If you’re new to video conferencing, you’ve probably discovered that it’s a great tool for connecting with others and getting work done, especially when you can't meet in person. That said, it's hard to ignore recent stories about meetings getting hacked. And perhaps you’re concerned about it happening to you.
Here’s something to consider: Contrary to popular belief, most “hackers” aren’t terribly sophisticated. The typical hacker, like most criminals, preys on easy targets. That’s good news, because it means that with a few simple steps anyone can prevent hackers and pranksters from spoiling their meeting.
In this article we take a look at steps IT teams and meeting hosts can follow to ensure video conferences are safe and secure.
Tips for Meeting Hosts
In many organizations, IT teams eliminate the guesswork from security by pre-determining settings in your video conferencing software account. If you're unsure about something, it's best to start with these internal experts.
Beyond consulting the experts, you'll want to get familiar with the settings panel in your video conferencing application of choice. Ensure that you are thoughtfully managing the features that IT has made optional, especially as it relates to who can join your meetings and how they are allowed to participate. Different video software applications provide different options for these two areas. We’ll discuss them both generally. Be sure to check your preferred video application to see which options apply to you.
Controlling Who Can Join Your Meeting
In general, video conferencing applications let you as the host decide who can attend your meeting, who can join directly, and who needs to wait in a “virtual waiting room” or “lobby” before they can join.
The least control is to allow anyone with a link to join without restriction. The strictest control is to only allow invited guests to join and to further require the host to approve them to enter. You can achieve the right level of control for your meeting through options such as:
Using randomly generated meeting IDs for each meeting you host, rather than your personal meeting room or ID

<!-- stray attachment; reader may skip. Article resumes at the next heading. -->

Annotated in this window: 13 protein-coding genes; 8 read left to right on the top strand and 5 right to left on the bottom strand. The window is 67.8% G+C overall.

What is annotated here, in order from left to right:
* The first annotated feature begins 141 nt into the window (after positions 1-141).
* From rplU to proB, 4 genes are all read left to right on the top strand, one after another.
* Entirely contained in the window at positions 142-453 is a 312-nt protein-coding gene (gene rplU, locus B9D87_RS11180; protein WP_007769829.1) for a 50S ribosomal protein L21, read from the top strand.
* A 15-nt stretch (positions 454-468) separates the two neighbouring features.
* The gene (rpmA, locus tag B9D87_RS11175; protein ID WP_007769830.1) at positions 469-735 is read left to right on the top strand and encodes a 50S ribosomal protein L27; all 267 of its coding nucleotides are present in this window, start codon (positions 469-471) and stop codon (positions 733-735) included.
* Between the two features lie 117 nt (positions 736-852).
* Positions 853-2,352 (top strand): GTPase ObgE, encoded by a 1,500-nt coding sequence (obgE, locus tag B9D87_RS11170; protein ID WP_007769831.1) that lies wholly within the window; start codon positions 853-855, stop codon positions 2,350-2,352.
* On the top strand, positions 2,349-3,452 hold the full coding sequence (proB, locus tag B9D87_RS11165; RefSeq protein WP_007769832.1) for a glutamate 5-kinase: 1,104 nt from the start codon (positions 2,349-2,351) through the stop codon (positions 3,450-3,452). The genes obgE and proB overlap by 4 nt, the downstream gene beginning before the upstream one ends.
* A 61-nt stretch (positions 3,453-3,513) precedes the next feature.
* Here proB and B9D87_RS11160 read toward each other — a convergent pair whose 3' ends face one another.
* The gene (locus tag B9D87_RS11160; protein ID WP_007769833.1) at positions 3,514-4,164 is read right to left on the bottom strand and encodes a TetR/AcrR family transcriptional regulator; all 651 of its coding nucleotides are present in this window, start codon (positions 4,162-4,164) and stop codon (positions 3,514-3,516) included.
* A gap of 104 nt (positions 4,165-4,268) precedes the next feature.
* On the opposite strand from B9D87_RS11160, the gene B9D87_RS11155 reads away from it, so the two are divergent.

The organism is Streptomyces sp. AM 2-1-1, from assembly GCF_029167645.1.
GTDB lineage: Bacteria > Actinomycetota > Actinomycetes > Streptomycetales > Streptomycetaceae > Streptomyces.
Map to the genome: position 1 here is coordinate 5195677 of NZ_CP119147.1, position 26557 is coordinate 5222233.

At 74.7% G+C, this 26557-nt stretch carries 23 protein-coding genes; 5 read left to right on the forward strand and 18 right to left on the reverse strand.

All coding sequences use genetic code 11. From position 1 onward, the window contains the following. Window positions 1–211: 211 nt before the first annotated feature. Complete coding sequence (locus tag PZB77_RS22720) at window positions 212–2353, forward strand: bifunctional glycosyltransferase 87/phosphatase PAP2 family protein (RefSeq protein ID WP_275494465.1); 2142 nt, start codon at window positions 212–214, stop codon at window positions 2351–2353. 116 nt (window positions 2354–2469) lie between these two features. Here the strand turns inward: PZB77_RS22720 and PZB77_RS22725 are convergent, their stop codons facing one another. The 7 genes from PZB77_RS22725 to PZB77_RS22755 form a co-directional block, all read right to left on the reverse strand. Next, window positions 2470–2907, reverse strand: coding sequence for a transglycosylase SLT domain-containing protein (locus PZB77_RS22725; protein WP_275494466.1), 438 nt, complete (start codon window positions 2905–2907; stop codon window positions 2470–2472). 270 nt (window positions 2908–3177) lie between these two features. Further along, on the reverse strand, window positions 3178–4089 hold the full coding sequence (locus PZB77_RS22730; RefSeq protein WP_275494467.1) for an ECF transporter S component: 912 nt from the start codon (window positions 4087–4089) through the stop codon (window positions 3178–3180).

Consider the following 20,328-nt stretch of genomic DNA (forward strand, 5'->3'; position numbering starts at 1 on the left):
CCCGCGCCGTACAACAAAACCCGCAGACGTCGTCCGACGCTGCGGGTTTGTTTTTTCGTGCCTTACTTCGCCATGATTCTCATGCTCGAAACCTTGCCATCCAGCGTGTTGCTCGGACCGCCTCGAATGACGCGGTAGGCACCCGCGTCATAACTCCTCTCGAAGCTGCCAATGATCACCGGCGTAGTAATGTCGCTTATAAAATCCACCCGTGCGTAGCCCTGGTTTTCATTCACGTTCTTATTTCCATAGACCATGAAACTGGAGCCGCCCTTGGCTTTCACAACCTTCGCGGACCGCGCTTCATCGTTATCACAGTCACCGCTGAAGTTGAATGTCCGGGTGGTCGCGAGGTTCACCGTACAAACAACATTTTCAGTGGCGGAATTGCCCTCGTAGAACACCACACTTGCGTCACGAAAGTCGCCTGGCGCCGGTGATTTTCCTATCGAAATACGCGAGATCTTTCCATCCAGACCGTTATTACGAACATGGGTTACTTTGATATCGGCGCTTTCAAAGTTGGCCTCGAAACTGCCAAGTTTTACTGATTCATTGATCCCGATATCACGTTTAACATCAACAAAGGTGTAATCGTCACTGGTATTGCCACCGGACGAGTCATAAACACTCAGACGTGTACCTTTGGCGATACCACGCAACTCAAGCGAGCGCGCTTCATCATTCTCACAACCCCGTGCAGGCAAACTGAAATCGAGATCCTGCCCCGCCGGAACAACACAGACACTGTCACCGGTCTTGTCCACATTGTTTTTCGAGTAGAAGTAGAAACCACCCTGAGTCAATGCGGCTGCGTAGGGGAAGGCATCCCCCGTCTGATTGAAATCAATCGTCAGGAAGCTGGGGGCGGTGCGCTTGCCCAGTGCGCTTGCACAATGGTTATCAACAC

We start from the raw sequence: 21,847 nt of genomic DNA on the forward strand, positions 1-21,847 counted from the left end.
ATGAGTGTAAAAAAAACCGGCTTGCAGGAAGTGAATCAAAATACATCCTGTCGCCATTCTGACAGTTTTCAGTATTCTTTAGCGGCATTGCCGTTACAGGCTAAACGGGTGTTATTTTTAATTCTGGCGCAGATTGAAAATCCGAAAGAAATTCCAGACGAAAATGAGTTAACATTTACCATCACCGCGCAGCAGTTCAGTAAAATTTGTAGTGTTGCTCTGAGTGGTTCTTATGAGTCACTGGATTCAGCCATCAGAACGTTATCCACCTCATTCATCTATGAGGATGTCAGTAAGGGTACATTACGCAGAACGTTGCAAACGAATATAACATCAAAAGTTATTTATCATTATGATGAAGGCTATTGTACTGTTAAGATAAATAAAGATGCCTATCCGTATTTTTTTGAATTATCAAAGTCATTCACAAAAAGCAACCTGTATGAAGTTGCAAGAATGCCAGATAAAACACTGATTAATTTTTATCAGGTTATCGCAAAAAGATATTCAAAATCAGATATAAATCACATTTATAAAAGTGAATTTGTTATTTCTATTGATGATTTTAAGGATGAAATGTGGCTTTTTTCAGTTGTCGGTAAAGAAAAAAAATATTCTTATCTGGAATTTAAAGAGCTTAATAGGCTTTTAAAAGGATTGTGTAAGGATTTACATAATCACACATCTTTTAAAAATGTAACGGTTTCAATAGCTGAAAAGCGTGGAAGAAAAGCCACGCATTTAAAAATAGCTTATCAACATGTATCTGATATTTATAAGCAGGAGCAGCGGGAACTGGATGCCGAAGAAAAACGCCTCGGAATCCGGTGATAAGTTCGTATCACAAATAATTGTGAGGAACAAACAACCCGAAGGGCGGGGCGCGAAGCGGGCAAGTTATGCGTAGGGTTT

Providing a "lobby" or “waiting room” for attendees until the host has joined the meeting or admitted them in
Setting a password to enter the meeting
Restricting your meeting to invitees only (the default setting in some video applications)
Locking your meeting once it’s begun so no one else can enter
As the meeting host, it's also good practice to monitor the participant list, ask participants to self-identify, – and remove those you don’t recognize. These extra precautions are especially important for large or public meetings.
Moderating Your Meeting
In addition to managing who can attend your meeting, you will also want to consider:
Who is and isn’t allowed to share content
Who is able to speak or interrupt
Who controls the mute function
Who can initiate a meeting recording and who can access the recording afterward
These are important options to prevent your meeting from being hijacked by a prankster.
In smaller or collaborative meetings, it usually makes sense to allow everyone to speak and share content. In larger meetings, however, you'll often want to restrict these permissions to only the people who are presenting. In this situation, the chat feature available in most video conferencing applications enables non-presenting participants to engage. You may also consider options such as admitting attendees in mute mode and turning off the chat feature.
General Advice for all Meeting Hosts and Participants
In addition to the above recommendations, hosts and participants should follow these best-practices when running or attending video meetings.
Use a secure connection. Whenever possible, avoid unsecured networks when connecting to business-related video conferences. Even home Wi-Fi can be targeted by hackers. Connecting through your company’s virtual private network, or setting up your own VPN, can help ensure security.
Tips for IT Teams
As an IT manager, you need to enable and support end users who have varying degrees of knowledge on the subjects of video conferencing and security. With that in mind, here are two approaches for implementing best practices.
Take control upfront. By taking a proactive approach, you can prevent many of the security problems end users encounter. For example, implementing automatic software updates will eliminate most security issues. Also, review your video software’s admin console to determine which security features are critical for users and configure those settings so they can’t be overridden.
Educate and even over-communicate to end users. What you can’t control, you may be able to change through education. Step one is providing simple, easy-to-find training that's actionable for end users. At the same time, it’s often best to over-communicate regarding software training, updates, and security changes. The goal is always to make it as easy as possible for people to understand and adopt security measures.
With everything that’s going on, it’s worth taking a moment to recognize that no one means to be careless about video security and privacy. A little communication and understanding can go a long way. Being proactive about security will keep you or your user community from becoming an easy target for hackers and pranksters.